FINDLAY, Ohio—Cooper Tire & Rubber Co. reported lower net income, operating profit and net sales for the first quarter due largely to increased raw materials costs.
The company reported a net income of $31 million compared to $59 million in 2016, according to its financial statement of April 27.
"As anticipated, the first quarter was impacted by a dramatic increase in raw materials costs," said Brad Hughes, president and CEO of Cooper Tire.
Operating profit reduced to $49 million, down from $91 million the year before, reflecting the pressure of the raw materials cost and product pricing environment. That decrease is a result of $42 million in unfavorable raw materials costs, $10 million of higher manufacturing costs, $5 million lower unit volume, $3 million of other costs, $2 million of negative foreign currency impact and $2 million of unfavorable SG&A expenses. Those higher costs were partially offset by the $22 million reversal of preliminary truck/bus tire tariffs incurred in 2016.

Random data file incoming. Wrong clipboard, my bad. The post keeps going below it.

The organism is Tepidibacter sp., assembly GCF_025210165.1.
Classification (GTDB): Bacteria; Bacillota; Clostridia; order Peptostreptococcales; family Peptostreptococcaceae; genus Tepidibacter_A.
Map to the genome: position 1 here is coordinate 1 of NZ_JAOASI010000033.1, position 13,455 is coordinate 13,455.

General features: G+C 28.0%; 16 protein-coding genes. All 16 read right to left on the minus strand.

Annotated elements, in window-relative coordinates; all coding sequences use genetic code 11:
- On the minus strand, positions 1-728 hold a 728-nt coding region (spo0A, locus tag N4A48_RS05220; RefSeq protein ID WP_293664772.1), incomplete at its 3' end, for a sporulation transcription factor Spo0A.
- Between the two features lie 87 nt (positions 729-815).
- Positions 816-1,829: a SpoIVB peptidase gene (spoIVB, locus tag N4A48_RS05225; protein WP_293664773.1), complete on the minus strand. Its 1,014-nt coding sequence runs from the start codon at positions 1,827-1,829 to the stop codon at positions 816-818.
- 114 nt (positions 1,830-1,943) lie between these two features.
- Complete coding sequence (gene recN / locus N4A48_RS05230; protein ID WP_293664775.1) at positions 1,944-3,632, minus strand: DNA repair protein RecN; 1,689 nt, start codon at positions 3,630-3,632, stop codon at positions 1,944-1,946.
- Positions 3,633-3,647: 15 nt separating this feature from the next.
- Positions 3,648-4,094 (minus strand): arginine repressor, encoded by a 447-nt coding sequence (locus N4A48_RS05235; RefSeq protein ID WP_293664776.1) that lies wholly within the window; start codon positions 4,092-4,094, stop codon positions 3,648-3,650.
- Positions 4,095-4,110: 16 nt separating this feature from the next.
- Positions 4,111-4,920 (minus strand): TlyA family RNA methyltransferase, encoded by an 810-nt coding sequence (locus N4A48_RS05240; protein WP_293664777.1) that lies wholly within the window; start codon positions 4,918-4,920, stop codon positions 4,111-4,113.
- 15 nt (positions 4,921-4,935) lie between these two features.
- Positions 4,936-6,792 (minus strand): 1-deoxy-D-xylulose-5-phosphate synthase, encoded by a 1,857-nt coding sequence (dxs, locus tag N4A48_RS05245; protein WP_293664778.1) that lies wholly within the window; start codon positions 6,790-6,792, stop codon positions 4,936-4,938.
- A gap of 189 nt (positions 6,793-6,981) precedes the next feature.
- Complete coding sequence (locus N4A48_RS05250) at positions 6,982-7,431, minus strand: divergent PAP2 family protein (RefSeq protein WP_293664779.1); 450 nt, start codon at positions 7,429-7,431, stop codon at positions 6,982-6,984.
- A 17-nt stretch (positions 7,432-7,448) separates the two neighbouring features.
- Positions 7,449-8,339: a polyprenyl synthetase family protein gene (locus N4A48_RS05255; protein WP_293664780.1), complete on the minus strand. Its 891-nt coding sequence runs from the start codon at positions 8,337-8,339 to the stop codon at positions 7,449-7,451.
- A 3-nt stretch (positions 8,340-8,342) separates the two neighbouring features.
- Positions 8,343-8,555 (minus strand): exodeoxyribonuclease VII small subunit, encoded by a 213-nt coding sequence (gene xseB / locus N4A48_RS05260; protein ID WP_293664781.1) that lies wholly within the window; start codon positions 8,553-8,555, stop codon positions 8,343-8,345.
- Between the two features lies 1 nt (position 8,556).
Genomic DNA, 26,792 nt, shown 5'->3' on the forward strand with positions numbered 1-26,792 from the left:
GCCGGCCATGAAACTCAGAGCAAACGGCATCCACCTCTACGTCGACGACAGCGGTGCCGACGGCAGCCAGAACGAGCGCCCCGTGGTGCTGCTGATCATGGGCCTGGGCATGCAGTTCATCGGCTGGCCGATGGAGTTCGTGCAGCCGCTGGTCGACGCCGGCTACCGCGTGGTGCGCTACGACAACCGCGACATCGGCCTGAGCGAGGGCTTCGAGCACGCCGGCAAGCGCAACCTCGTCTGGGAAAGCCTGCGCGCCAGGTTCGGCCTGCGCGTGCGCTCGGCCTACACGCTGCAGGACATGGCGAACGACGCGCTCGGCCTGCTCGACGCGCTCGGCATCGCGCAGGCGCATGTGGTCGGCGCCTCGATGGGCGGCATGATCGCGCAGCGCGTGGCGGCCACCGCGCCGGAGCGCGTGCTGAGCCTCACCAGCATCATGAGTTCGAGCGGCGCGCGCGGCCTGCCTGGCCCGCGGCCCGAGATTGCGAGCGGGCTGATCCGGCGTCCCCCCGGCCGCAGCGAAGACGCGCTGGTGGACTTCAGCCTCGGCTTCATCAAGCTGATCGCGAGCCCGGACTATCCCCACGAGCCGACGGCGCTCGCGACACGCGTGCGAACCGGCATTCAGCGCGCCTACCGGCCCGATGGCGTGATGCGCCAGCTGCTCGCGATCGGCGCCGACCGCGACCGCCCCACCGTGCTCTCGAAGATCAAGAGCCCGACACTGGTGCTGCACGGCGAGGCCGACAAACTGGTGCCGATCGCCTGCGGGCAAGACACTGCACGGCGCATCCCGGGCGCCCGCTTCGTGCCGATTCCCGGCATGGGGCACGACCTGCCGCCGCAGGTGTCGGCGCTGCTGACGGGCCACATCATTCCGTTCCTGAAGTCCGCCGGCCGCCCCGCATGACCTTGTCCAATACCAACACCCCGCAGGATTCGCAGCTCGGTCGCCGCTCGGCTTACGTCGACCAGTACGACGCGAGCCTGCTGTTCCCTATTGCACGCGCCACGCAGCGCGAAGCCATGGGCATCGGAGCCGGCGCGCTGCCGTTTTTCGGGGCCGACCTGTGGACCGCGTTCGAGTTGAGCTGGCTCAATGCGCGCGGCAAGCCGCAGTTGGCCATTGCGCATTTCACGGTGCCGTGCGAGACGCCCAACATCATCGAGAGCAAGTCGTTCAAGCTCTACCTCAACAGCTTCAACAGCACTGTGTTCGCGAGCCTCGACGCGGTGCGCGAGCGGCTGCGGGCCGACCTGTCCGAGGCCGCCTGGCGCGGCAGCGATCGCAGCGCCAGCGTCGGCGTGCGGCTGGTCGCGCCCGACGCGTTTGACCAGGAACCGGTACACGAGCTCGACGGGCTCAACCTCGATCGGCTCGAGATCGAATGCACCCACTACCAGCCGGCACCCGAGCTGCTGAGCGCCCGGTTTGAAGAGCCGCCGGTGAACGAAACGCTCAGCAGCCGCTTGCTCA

Net sales reduced to $643 million, a 1 percent change from last year, citing lower unit volume and negative foreign currency impact. Those were partially offset by favorable price and mix, primarily due to net price increases.
Overall, Cooper's first quarter unit volume was up 2.9 percent year over year. Unit volume in the Americas was down 7.4 percent, driven by a decrease of 9.3 percent in North America. The shift in U.S. unit sales came as a result of the timing of price increases and aggressive promotional activity by competitors, as well as overall weaker industry sell-out volumes, according to Hughes.